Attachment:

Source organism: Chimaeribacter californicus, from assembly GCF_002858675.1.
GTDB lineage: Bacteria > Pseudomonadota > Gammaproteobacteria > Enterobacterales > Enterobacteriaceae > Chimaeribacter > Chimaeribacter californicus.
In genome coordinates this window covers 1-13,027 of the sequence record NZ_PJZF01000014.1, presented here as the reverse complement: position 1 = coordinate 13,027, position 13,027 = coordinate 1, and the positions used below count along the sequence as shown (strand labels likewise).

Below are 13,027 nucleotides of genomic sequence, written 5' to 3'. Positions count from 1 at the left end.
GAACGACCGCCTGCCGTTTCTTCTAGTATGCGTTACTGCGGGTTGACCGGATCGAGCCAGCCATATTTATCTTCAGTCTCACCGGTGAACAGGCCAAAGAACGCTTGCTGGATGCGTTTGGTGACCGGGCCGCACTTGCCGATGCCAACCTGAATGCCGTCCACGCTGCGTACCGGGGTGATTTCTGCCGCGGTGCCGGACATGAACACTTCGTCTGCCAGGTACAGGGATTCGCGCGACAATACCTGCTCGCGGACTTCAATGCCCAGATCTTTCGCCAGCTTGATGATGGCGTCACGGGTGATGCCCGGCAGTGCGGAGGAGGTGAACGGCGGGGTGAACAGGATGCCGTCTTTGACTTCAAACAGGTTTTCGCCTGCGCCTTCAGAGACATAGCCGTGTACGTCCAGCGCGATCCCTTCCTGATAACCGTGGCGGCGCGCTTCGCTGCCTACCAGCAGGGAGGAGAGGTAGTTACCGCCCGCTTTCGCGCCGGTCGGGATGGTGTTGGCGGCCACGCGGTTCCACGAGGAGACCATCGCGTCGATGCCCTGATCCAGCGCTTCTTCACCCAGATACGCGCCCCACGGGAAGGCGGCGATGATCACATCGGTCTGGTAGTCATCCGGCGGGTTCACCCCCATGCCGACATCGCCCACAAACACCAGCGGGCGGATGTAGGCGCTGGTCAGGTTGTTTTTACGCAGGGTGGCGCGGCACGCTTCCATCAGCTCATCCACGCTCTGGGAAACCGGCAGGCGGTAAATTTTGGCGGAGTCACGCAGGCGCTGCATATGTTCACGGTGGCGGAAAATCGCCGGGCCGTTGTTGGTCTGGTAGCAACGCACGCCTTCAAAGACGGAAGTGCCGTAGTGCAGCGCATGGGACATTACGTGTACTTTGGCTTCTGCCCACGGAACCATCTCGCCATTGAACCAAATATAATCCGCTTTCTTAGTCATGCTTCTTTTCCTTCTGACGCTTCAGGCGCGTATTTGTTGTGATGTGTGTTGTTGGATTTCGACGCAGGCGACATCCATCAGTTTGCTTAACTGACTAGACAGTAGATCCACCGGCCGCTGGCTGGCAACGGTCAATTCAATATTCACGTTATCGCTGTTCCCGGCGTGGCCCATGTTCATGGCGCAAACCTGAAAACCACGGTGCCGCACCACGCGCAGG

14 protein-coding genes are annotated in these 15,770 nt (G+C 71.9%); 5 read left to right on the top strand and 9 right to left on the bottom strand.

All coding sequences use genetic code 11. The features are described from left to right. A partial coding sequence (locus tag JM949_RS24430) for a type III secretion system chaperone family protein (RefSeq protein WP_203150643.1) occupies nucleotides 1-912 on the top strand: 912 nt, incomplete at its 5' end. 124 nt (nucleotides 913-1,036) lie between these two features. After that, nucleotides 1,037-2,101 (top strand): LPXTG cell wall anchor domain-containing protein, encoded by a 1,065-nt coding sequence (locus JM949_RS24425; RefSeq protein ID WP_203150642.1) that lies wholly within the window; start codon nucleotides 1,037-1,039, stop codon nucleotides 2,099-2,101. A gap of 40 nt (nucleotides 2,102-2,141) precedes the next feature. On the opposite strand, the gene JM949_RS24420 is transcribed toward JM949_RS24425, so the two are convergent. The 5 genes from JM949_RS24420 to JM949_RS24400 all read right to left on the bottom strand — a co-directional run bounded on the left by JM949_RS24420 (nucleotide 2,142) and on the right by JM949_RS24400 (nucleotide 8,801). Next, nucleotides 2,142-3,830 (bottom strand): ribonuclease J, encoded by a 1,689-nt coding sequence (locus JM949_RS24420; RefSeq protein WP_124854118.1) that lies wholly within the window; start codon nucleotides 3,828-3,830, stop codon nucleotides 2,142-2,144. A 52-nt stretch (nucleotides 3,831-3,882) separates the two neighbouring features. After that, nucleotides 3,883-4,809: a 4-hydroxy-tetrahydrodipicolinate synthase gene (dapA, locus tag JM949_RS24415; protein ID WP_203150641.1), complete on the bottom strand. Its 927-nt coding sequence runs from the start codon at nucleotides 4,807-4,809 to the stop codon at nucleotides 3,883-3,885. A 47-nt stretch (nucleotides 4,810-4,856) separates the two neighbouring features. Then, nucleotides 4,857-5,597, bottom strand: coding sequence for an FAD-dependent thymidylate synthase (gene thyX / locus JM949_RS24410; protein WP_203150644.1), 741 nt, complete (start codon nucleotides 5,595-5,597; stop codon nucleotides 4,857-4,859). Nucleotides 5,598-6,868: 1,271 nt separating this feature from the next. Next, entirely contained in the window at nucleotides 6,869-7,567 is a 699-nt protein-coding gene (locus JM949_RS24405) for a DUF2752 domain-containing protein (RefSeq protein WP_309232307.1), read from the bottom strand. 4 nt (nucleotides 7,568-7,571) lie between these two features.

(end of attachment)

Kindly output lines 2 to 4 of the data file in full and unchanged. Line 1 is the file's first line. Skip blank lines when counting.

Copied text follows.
GTDB lineage: Bacteria > Pseudomonadota > Gammaproteobacteria > Enterobacterales > Enterobacteriaceae > Chimaeribacter > Chimaeribacter californicus.
In genome coordinates this window covers 1-13,027 of the sequence record NZ_PJZF01000014.1, presented here as the reverse complement: position 1 = coordinate 13,027, position 13,027 = coordinate 1, and the positions used below count along the sequence as shown (strand labels likewise).

Below are 13,027 nucleotides of genomic sequence, written 5' to 3'. Positions count from 1 at the left end.